Ten days later, self-registration was working, the help-desk educator was questioning if she could do the job being asked of her, and Palmer was meeting one-on-one with the remaining four educational staff at Fairfield, leading each conversation with a question: “Are you doing the job here you really want to be doing?”
It turned out that none of them were. One nurse was teaching computer classes when what she really wanted to do—and was capable of doing—was run Fairfield’s new simulation lab. A second person was primarily doing clerical work while she longed to be an actual educator. A third was in dire need of streamlining her efforts teaching CPR, ACLS, and orientation. The fourth was struggling with her responsibilities in delivering nursing orientation.
In short order, Palmer addressed each of their issues: For nurse number one, she helped the computer classes become more self-contained so she could move over to the simulation lab as she desired. For the aspiring educator, she helped the employee take full advantage of Fairfield’s tuition reimbursement program, and the employee began to learn to coordinate Fairfield’s new student orientation program. And the life of nurse number three got a lot more productive when Palmer initiated some long-overdue discussions with nursing supervisors. And nurse number four worked hard to improve her nursing orientation work.
Then, the overall benefits of these changes kicked in. “The end result of that was that we were able to start offering a variety of different programming because the team was spending 30 percent of their time doing all the registration,” Palmer says. “We got people out of mundane tasks, got them the training they needed, and when necessary, put the staff in the right roles.”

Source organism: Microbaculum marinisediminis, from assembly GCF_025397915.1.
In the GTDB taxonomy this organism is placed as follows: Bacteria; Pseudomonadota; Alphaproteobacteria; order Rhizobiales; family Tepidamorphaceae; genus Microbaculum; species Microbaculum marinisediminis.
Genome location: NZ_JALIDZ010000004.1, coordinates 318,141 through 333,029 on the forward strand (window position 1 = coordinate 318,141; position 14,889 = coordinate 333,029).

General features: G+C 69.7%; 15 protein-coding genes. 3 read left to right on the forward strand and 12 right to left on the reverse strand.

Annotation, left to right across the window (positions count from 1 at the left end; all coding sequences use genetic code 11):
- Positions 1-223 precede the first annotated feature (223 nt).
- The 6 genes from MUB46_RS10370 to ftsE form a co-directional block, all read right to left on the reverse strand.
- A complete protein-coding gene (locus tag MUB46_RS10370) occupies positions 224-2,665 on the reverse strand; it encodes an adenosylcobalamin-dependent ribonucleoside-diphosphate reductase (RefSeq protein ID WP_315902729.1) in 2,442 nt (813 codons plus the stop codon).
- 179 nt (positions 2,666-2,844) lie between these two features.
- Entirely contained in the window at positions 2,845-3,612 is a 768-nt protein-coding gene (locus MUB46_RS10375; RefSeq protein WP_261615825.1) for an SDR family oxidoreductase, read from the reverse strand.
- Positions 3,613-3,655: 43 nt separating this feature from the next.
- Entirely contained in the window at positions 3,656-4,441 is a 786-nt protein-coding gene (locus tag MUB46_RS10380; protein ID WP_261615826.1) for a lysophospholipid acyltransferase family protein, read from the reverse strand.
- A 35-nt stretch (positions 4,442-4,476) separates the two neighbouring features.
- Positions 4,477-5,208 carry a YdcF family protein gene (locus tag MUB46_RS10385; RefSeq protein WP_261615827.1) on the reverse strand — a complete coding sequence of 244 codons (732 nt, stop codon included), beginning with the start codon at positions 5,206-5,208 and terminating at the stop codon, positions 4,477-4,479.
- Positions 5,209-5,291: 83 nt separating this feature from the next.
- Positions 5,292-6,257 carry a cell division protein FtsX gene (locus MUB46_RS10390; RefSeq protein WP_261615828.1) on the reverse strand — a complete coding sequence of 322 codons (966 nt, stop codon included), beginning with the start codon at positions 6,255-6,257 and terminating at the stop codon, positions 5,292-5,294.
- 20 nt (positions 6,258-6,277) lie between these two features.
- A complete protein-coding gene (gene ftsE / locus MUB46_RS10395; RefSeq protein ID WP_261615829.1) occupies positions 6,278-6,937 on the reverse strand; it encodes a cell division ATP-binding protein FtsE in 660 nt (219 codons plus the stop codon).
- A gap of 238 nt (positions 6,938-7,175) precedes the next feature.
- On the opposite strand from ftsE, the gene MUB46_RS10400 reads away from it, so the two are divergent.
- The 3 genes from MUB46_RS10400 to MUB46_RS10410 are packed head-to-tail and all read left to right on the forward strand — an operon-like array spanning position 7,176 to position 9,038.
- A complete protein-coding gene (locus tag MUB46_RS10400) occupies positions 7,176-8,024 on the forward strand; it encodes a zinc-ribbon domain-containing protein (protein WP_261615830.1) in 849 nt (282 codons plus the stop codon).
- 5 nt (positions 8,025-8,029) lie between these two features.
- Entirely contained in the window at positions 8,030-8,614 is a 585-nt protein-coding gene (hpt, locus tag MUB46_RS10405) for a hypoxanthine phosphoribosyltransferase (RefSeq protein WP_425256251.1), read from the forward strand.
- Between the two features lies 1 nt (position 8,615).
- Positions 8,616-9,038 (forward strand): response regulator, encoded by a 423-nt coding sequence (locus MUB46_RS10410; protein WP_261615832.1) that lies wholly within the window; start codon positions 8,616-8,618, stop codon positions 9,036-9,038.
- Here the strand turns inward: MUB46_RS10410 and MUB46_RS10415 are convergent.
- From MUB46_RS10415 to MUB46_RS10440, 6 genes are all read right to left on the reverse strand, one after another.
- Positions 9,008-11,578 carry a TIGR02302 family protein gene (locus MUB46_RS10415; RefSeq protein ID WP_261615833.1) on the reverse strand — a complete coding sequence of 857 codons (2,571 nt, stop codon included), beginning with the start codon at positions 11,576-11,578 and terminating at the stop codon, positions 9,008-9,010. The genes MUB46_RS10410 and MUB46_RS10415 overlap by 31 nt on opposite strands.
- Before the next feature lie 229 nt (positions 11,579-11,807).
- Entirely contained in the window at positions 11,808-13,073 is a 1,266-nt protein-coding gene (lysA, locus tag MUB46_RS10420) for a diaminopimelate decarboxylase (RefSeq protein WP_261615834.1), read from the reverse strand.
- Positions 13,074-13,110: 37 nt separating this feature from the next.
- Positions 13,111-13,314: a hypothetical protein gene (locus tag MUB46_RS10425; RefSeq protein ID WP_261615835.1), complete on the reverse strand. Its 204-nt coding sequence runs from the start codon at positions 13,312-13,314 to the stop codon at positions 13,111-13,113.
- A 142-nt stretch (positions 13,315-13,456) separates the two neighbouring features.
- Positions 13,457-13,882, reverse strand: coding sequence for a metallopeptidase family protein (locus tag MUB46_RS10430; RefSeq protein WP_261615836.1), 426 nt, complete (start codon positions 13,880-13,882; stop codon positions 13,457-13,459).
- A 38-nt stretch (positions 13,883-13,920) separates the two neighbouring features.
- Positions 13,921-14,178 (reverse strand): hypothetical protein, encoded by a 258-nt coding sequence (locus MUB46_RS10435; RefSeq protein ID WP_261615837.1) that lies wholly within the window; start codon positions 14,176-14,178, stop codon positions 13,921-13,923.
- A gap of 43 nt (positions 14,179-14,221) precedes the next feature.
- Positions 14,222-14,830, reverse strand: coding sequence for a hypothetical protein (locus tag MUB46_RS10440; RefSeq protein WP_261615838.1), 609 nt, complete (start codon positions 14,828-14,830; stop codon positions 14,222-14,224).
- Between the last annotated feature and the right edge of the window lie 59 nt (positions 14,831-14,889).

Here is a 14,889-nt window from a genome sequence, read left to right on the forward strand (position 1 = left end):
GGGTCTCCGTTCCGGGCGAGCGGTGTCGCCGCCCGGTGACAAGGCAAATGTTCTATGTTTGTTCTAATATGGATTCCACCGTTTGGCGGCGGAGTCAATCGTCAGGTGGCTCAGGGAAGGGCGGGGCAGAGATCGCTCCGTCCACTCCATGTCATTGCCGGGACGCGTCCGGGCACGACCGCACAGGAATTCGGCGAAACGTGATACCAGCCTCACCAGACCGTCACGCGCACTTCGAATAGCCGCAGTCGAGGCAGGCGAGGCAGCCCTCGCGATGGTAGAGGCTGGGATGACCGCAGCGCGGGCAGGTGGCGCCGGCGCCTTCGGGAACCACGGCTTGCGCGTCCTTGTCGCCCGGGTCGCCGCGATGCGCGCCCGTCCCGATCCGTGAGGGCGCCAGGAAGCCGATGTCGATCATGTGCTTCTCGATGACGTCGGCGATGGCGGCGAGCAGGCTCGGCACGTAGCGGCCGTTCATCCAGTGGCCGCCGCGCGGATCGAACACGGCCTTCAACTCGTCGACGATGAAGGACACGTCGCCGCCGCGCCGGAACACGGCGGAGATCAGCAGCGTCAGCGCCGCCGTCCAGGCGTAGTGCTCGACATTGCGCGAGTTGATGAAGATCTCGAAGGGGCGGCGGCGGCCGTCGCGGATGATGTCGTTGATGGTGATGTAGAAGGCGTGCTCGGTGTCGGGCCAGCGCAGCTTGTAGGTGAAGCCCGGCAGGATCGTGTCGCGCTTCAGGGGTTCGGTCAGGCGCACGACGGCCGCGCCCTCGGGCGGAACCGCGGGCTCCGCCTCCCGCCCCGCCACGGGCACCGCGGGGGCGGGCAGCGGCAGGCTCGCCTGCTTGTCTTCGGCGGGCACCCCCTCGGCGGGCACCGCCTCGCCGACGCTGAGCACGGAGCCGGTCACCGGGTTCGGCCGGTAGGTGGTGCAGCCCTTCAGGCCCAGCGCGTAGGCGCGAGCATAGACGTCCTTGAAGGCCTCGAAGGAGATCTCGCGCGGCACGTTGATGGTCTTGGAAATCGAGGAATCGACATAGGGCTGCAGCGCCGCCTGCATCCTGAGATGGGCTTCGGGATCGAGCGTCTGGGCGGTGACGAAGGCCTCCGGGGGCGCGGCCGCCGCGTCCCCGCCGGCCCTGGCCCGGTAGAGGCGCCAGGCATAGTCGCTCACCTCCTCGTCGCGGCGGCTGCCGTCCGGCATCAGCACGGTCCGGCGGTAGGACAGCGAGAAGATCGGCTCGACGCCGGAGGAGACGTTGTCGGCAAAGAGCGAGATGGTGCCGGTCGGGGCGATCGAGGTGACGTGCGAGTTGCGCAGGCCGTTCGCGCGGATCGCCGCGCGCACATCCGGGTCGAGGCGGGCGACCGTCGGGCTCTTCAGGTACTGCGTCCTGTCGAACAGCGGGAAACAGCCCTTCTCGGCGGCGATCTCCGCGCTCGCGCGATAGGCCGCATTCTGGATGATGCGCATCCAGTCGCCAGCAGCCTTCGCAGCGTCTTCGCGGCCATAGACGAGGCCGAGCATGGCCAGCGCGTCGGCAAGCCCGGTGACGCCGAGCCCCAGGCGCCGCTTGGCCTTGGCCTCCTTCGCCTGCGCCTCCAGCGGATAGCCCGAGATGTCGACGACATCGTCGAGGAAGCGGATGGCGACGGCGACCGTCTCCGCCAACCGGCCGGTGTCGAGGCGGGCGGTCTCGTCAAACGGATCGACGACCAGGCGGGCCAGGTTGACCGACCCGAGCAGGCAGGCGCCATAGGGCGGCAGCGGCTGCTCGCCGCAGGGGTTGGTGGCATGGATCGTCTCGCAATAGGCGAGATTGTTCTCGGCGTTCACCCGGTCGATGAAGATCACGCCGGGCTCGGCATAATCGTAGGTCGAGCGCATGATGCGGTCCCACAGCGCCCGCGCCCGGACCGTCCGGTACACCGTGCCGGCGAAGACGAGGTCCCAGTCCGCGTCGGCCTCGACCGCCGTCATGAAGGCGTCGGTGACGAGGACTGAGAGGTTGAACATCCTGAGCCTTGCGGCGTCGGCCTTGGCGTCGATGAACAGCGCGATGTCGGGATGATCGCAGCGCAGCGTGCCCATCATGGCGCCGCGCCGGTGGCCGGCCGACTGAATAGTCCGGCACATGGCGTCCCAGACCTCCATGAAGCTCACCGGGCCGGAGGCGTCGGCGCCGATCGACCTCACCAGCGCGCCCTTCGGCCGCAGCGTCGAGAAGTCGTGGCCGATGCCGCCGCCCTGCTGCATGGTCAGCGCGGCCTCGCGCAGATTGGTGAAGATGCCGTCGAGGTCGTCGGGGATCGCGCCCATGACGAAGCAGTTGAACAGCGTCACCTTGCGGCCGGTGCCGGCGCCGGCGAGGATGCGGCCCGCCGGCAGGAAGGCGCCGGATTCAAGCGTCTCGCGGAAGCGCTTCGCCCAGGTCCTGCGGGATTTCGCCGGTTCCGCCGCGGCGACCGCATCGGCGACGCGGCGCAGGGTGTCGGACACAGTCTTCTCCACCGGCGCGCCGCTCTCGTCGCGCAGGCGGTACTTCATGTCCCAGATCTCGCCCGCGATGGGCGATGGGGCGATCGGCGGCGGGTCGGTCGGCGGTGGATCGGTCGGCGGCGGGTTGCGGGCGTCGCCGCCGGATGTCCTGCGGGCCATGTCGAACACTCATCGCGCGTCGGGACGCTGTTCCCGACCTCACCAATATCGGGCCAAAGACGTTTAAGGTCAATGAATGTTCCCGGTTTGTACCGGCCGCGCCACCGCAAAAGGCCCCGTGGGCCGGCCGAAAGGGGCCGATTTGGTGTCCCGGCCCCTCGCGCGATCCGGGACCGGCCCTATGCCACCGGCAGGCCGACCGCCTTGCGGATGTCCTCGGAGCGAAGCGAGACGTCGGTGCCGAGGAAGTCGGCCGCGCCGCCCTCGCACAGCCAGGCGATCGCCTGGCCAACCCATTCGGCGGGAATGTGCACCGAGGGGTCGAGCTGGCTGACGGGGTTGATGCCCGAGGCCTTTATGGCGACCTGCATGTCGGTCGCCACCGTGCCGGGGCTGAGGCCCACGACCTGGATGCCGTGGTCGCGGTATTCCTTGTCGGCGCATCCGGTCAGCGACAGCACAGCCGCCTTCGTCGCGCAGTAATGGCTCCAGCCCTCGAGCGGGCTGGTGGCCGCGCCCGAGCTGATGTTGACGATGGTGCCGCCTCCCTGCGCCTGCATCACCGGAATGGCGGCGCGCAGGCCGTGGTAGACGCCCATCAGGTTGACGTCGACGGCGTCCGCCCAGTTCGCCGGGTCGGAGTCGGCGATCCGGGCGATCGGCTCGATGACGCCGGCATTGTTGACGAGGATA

Fairfield’s regimented HR department underwent a similar transformation when it began reporting to Palmer. She recalls one employee, a recruiter at the time, who yearned for more of a leadership role and now has one as an HR manager. And another young woman initially spent all her time doing data entry when she really wanted to help Fairfield’s staff as a benefits coordinator—which she does today.
These efforts toward efficiency and effectiveness were met, at first, with plenty of resistance. “I remember getting a lot of pushback in the form of managers saying I was too aggressive,” she says. “They’d say, ‘Things are fine the way they are. Why are you trying to shake things up?’”
She even encountered resistance with the employee satisfaction surveys, which had been executed in-house until Palmer determined it would be more cost-efficient to outsource them. But with the results Fairfield receives nowadays—rankings of fours and fives instead of twos and threes on a scale of 1–5—she knows a significant corner has been turned. And she’s more than a little excited to be a part of it.
“There are many cool things happening now in our organization,” Palmer says. “And it all starts when you get the right people in the right roles and give them the freedom to do their jobs.”